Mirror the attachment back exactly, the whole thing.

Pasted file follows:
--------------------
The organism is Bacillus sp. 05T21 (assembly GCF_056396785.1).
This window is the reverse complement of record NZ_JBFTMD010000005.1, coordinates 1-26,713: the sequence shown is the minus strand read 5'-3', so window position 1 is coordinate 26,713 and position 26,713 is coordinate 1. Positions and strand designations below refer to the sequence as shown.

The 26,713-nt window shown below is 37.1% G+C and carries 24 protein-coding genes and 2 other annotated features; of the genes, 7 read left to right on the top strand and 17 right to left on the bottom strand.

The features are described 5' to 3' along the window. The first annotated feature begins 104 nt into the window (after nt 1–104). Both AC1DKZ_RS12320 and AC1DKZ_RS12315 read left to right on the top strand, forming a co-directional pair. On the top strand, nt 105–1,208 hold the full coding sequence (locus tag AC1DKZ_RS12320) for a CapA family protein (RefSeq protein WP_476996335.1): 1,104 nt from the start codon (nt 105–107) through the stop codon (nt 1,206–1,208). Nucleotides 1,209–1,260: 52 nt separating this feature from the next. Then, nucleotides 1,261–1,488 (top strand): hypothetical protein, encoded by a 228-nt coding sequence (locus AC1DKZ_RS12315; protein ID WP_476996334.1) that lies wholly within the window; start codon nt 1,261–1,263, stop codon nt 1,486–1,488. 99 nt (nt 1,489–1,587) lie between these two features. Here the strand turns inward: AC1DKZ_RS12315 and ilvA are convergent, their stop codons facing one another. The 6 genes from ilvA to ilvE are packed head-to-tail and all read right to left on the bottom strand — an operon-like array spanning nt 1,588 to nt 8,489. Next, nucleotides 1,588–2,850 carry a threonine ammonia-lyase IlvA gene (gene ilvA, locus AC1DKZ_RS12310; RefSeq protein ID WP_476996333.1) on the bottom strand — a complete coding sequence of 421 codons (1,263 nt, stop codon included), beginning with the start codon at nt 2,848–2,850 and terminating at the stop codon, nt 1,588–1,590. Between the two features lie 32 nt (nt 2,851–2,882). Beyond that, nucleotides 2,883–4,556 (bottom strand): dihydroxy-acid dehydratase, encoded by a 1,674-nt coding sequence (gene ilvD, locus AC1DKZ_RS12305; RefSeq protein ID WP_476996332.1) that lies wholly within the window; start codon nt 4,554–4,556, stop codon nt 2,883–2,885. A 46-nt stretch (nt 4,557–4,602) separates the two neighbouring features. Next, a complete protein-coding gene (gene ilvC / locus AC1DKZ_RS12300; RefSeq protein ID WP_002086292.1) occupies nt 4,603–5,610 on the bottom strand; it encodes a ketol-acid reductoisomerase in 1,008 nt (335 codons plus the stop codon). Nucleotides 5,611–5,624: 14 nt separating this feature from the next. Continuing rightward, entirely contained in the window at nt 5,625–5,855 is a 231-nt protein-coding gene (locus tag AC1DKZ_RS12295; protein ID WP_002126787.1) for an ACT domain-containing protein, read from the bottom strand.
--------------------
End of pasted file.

The organism is Bacillus sp. 05T21 (assembly GCF_056396785.1).
This window is the reverse complement of record NZ_JBFTMD010000005.1, coordinates 1-26,713: the sequence shown is the minus strand read 5'-3', so window position 1 is coordinate 26,713 and position 26,713 is coordinate 1. Positions and strand designations below refer to the sequence as shown.

The 26,713-nt window shown below is 37.1% G+C and carries 24 protein-coding genes and 2 other annotated features; of the genes, 7 read left to right on the top strand and 17 right to left on the bottom strand.

The features are described 5' to 3' along the window. The first annotated feature begins 104 nt into the window (after nt 1–104). Both AC1DKZ_RS12320 and AC1DKZ_RS12315 read left to right on the top strand, forming a co-directional pair. On the top strand, nt 105–1,208 hold the full coding sequence (locus tag AC1DKZ_RS12320) for a CapA family protein (RefSeq protein WP_476996335.1): 1,104 nt from the start codon (nt 105–107) through the stop codon (nt 1,206–1,208). Nucleotides 1,209–1,260: 52 nt separating this feature from the next. Then, nucleotides 1,261–1,488 (top strand): hypothetical protein, encoded by a 228-nt coding sequence (locus AC1DKZ_RS12315; protein ID WP_476996334.1) that lies wholly within the window; start codon nt 1,261–1,263, stop codon nt 1,486–1,488. 99 nt (nt 1,489–1,587) lie between these two features. Here the strand turns inward: AC1DKZ_RS12315 and ilvA are convergent, their stop codons facing one another. The 6 genes from ilvA to ilvE are packed head-to-tail and all read right to left on the bottom strand — an operon-like array spanning nt 1,588 to nt 8,489. Next, nucleotides 1,588–2,850 carry a threonine ammonia-lyase IlvA gene (gene ilvA, locus AC1DKZ_RS12310; RefSeq protein ID WP_476996333.1) on the bottom strand — a complete coding sequence of 421 codons (1,263 nt, stop codon included), beginning with the start codon at nt 2,848–2,850 and terminating at the stop codon, nt 1,588–1,590. Between the two features lie 32 nt (nt 2,851–2,882). Beyond that, nucleotides 2,883–4,556 (bottom strand): dihydroxy-acid dehydratase, encoded by a 1,674-nt coding sequence (gene ilvD, locus AC1DKZ_RS12305; RefSeq protein ID WP_476996332.1) that lies wholly within the window; start codon nt 4,554–4,556, stop codon nt 2,883–2,885. A 46-nt stretch (nt 4,557–4,602) separates the two neighbouring features. Next, a complete protein-coding gene (gene ilvC / locus AC1DKZ_RS12300; RefSeq protein ID WP_002086292.1) occupies nt 4,603–5,610 on the bottom strand; it encodes a ketol-acid reductoisomerase in 1,008 nt (335 codons plus the stop codon). Nucleotides 5,611–5,624: 14 nt separating this feature from the next. Continuing rightward, entirely contained in the window at nt 5,625–5,855 is a 231-nt protein-coding gene (locus tag AC1DKZ_RS12295; protein ID WP_002126787.1) for an ACT domain-containing protein, read from the bottom strand.